A Mango Mojito Ganesha Would Appreciate

On the counter sits a Costco box of mangoes. I’m a slut for mangoes, and my husband knows that, so he surprised me with them last week when he did the Costco deed. I was thrilled, but I knew the greener ones in the box would all ripen at the same time. And, since my family isn’t into more adventurous culinary forays like Adzuki Bean Mango Stir Fry with Cilantro Lime Coconut Sauce or even Mango Salsa, on the Fourth I decided to use the mango for what the gods intended—alcoholic beverages. Okay, not all the gods. But I think one in particular would appreciate this recipe.

Mangoes play prominently in Hindu legend. Ganesha, the elephant-headed deity, for example, is often depicted holding a mango. A magic mango, as legend tells, which he won in a competition against his brother, Kartikeya. The parents, Shiva and Parvati, frustrated with the brothers’ squabbling over the mango promised the fruit to the sibling that could go around the world three times and return the quickest. After realizing that a mouse was simply not quality transportation to travel the world three times, and certainly no match for the peacock his brother was zipping around on, Ganesha relied instead on both political and semantic acumen. “Ganesha said that Shiva and Parvati were his parents and were his whole world. He had asked Shiva and Parvati to stand together and had circled them three times and had taken the mango.” Although the lesson here is supposed to be something along the order of wisdom can come from travel or staying home and truly understanding one’s own kin is precious, I’m thinking brother Kartikeya could have used a mango mojito after pulling up his peacock to this type of sycophancy.

But back to mojito mojo. Here’s my novice’s recipe. Realize that I can never leave a recipe alone. I always have to do something to make it my own. I started with a couple recipes on line and worked from those.

1. First, have a good playlist on. Here’s a few of the songs from the list I was listening to at the time of working on this recipe:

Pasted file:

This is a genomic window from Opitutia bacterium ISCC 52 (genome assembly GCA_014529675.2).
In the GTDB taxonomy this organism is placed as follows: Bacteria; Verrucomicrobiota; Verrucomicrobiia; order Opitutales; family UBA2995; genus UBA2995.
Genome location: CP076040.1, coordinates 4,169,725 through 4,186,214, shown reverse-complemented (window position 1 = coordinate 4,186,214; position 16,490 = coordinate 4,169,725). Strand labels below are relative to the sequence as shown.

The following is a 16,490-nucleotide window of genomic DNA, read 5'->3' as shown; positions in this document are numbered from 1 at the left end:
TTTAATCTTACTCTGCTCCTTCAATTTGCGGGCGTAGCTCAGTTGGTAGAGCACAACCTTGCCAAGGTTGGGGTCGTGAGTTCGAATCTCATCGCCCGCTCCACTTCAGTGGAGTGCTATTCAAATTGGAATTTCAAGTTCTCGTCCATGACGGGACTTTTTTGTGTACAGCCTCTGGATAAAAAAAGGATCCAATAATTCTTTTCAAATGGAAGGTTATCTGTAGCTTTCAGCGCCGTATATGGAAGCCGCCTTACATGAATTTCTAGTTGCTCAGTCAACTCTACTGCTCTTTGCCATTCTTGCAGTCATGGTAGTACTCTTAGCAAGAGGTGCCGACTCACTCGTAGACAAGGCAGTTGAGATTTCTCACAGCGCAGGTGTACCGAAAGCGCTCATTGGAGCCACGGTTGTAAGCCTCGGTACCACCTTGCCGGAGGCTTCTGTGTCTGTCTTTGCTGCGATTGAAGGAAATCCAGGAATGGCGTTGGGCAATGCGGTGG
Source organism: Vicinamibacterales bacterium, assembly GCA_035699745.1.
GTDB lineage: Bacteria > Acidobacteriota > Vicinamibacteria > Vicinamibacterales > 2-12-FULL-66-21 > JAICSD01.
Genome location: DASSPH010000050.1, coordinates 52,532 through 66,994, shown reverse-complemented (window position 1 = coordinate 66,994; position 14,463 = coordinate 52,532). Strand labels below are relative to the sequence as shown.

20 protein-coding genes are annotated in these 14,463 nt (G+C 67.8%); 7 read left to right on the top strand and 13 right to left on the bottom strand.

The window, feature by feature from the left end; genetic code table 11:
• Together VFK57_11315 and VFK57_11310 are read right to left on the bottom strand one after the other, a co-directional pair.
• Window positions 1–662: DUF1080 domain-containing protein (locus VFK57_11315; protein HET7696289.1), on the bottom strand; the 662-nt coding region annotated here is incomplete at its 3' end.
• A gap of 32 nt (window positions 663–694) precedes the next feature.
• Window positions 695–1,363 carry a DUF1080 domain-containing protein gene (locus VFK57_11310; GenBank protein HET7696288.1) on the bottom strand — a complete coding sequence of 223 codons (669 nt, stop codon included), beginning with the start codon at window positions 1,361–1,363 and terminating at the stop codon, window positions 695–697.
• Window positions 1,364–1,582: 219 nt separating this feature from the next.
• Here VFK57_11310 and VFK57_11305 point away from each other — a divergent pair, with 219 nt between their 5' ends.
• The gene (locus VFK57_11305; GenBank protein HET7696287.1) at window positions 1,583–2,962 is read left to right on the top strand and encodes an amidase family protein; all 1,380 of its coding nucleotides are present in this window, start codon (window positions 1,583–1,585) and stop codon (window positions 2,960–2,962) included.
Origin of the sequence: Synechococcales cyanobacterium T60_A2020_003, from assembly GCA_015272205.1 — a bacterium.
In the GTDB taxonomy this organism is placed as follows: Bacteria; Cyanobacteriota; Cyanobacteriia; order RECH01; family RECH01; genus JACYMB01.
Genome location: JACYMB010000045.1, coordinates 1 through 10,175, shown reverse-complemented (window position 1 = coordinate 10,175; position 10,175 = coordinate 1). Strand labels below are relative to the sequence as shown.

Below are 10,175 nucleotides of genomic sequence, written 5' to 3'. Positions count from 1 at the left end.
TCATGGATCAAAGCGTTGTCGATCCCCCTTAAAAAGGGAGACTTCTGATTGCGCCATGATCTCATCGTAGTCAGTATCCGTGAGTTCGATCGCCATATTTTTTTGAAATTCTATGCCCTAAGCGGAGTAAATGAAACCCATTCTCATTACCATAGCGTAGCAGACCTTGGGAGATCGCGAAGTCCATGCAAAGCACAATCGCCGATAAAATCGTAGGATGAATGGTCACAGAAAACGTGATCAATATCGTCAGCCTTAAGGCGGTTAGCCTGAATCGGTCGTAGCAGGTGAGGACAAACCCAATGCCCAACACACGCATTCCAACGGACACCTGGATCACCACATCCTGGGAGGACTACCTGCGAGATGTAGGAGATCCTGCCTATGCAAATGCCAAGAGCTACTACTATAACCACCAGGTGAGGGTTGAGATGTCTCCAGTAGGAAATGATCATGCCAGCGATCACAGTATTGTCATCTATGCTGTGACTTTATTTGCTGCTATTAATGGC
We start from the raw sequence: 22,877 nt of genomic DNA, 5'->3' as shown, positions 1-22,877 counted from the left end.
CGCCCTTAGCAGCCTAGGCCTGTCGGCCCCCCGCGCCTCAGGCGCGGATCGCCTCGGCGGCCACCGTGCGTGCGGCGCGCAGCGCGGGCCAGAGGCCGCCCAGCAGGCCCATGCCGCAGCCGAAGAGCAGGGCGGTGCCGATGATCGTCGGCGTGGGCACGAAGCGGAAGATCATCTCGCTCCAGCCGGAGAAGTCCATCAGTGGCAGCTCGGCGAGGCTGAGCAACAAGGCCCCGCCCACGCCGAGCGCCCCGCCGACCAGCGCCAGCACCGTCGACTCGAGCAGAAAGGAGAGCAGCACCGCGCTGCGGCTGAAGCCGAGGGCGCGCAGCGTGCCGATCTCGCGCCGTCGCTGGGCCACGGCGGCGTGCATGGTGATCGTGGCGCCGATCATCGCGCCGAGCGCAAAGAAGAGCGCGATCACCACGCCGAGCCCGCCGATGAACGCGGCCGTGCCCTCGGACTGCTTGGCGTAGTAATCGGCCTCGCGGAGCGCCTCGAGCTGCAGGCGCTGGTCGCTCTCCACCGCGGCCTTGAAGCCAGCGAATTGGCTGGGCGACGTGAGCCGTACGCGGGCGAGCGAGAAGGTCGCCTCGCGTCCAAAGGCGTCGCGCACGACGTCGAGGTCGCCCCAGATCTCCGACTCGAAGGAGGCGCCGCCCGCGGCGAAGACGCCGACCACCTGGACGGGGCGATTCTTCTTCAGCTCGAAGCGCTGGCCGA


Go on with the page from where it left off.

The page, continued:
Knee Deep (Zac Brown Band with Jimmy Buffet)
Island Woman (Pablo Cruise)
Beach in Hawaii (Ziggy Marley)
Don’t Rock my Boat (Bob Marley)
You Ku’upio (Willie K)
If I had a Boat (Lyle Lovett)
Does Your Mama Like to Reggae (J. J. Cale)
My Little Grass Shack in Kealakekua, Hawaii (The Mills Brothers)
Cowboy Boots and Bathing Suits (Jerry Jeff Walker)
Southern Cross (Crosby, Stills, and Nash)

There are more…typically my playlists have about forty or more songs. But you get the idea.

2. Next, it helps to have mint growing in the back yard. I do. A lot of mint growing in a big pot on the patio. Go cut the some of the mint stalks with nice green leaves all the way up. I prepared three mojitos yesterday, so I needed three stalks of mint. When I came in to wash the mint, I noticed some tiny (and I mean tiny) black gnats of some variety. I had to drown their asses, roll the mint in paper towels, and drown their asses again. A black gnat in your mojito just doesn’t say “this is living” to me.
Chop up the mint, but not so finely that it looks like green slime. Nice larger pieces is pretty in the glass.

3. Cut some lime wedges. Take a lime wedge for each glass, split the sucker, slide it around the top of the glass. Set it aside. It’s going to be in that glass soon.

4. Dip the glass rim into a plate with turbinado sugar. I found it didn’t stick perfectly, but just enough to have a bit of sweet here and there on the lips.

5. In each glass, put the equivalent of about five good size mint leaves (chopped somewhat). These need to be crushed in the glass. Of course, a drink mortar (is that what they’re called?) is nice for this. A spoon works too. I used the end of a wooden spatula. One must be inventive when short on supplies.

6. Take the lime wedge and squeeze into each glass. Then drop that sucker in there. Maybe take another half lime and squeeze liberally into the three glasses. I did. I like lime.

7. Mango puree or mango nectar. Some recipes call for mango puree; others call for mango nectar, the kind you get in a can. This all depends on your taste and your access to fresh mangoes. Obviously, given my ripened mangoes, I went for the puree. A blender works great for this. (Plus, if you have some left, put it over vanilla ice cream later.) Drop several tablespoons of the puree into the bottom of the glass. Again, it all depends upon how much mango you want in the drink. Remember, there’s vitamin C in mangoes, so you can’t go wrong here. This is about your health after all!